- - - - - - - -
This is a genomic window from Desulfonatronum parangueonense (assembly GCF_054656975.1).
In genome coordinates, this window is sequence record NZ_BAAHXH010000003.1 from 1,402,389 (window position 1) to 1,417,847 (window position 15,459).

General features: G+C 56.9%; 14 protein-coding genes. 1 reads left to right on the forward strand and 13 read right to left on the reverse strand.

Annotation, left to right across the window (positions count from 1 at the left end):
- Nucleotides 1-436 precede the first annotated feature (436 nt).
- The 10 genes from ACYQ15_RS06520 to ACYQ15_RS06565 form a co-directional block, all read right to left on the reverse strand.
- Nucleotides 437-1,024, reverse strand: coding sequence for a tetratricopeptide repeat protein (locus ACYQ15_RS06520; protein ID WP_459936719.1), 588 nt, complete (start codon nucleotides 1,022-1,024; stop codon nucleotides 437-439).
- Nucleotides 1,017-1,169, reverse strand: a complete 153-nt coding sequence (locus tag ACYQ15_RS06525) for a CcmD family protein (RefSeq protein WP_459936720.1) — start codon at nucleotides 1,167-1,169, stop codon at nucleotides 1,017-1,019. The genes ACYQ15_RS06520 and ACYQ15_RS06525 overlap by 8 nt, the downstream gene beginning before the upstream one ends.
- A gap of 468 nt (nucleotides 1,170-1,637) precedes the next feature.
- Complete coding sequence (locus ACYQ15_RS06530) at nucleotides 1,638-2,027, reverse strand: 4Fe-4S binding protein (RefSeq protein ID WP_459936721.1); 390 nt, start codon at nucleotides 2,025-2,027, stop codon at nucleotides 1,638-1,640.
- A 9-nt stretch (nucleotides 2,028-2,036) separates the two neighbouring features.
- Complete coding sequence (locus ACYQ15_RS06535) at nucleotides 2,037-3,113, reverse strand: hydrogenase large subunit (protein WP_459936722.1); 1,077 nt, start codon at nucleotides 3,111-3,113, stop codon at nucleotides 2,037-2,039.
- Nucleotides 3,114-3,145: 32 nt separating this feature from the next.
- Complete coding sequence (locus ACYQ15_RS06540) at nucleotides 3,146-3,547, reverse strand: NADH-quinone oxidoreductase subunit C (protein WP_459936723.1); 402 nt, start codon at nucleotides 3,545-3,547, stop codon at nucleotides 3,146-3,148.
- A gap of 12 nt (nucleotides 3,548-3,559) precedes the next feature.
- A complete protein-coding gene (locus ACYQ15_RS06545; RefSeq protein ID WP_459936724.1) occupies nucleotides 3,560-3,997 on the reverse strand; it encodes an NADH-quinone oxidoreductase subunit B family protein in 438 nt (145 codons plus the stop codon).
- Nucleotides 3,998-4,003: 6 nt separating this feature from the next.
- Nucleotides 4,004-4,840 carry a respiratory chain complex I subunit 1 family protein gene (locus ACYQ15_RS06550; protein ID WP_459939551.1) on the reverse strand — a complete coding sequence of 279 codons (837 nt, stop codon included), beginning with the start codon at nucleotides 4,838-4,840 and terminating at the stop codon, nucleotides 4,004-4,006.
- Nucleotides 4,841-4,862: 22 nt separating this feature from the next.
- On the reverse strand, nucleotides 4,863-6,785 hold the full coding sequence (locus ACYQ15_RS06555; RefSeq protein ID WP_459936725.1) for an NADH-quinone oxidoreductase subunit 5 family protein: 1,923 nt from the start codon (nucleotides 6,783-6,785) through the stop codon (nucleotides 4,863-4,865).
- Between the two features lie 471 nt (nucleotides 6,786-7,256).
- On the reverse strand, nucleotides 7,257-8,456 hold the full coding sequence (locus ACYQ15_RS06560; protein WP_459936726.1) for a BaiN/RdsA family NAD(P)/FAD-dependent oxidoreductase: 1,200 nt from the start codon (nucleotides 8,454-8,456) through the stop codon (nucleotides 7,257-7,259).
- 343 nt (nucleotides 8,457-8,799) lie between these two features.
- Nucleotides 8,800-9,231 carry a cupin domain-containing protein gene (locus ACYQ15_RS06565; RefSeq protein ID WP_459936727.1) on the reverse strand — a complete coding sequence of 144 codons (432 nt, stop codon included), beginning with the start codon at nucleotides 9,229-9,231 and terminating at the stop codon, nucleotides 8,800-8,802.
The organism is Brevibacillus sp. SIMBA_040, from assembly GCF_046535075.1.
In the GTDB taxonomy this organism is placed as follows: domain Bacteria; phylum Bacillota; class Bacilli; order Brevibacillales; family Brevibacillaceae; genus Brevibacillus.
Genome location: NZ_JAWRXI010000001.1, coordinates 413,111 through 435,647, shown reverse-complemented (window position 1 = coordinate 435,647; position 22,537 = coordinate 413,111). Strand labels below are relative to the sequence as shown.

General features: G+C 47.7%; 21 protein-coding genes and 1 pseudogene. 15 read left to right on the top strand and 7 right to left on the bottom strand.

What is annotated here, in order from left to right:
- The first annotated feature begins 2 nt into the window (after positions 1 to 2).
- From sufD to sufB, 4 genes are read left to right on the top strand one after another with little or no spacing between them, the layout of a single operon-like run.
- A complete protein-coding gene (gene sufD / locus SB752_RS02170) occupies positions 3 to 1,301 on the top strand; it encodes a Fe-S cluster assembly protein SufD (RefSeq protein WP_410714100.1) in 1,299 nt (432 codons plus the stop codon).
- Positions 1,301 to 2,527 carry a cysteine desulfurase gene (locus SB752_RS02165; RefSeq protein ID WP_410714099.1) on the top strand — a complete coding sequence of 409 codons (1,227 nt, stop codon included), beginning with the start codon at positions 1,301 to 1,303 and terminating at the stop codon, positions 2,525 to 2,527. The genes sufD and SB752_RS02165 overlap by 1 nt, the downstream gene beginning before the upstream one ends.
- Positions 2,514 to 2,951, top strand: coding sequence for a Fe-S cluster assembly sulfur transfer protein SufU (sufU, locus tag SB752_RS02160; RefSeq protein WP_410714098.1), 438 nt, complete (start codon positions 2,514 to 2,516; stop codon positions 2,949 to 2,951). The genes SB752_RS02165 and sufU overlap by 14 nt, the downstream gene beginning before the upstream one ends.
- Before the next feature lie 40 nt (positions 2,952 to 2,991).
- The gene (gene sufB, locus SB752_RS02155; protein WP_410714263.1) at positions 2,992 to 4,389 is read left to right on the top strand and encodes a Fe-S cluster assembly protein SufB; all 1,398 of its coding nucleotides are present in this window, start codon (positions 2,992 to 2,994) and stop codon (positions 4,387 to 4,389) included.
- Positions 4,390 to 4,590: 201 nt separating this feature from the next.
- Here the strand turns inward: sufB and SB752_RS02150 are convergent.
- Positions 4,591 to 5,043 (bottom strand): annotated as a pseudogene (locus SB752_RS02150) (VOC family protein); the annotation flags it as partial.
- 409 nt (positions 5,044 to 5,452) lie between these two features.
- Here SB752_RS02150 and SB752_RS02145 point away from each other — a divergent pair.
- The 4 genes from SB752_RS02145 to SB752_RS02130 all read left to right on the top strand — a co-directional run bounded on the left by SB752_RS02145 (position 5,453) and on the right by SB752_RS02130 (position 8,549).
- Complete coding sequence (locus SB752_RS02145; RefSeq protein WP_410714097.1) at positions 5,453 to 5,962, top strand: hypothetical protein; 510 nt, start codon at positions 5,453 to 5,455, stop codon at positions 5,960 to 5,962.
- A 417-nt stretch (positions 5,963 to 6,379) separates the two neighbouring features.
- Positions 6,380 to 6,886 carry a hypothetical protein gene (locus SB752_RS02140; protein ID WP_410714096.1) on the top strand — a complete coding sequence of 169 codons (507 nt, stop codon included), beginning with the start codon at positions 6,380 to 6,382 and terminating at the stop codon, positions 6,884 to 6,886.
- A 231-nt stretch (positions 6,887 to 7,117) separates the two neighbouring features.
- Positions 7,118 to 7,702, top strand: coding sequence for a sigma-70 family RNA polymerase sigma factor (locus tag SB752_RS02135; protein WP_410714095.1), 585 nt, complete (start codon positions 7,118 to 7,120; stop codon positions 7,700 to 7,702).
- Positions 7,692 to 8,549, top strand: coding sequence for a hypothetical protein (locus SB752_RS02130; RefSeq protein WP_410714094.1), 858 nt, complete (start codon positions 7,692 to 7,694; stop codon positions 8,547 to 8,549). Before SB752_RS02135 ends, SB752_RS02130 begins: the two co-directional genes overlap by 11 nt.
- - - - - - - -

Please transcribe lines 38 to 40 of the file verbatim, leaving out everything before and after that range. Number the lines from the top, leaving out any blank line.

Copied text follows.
- Here the strand turns inward: sufB and SB752_RS02150 are convergent.
- Positions 4,591 to 5,043 (bottom strand): annotated as a pseudogene (locus SB752_RS02150) (VOC family protein); the annotation flags it as partial.
- 409 nt (positions 5,044 to 5,452) lie between these two features.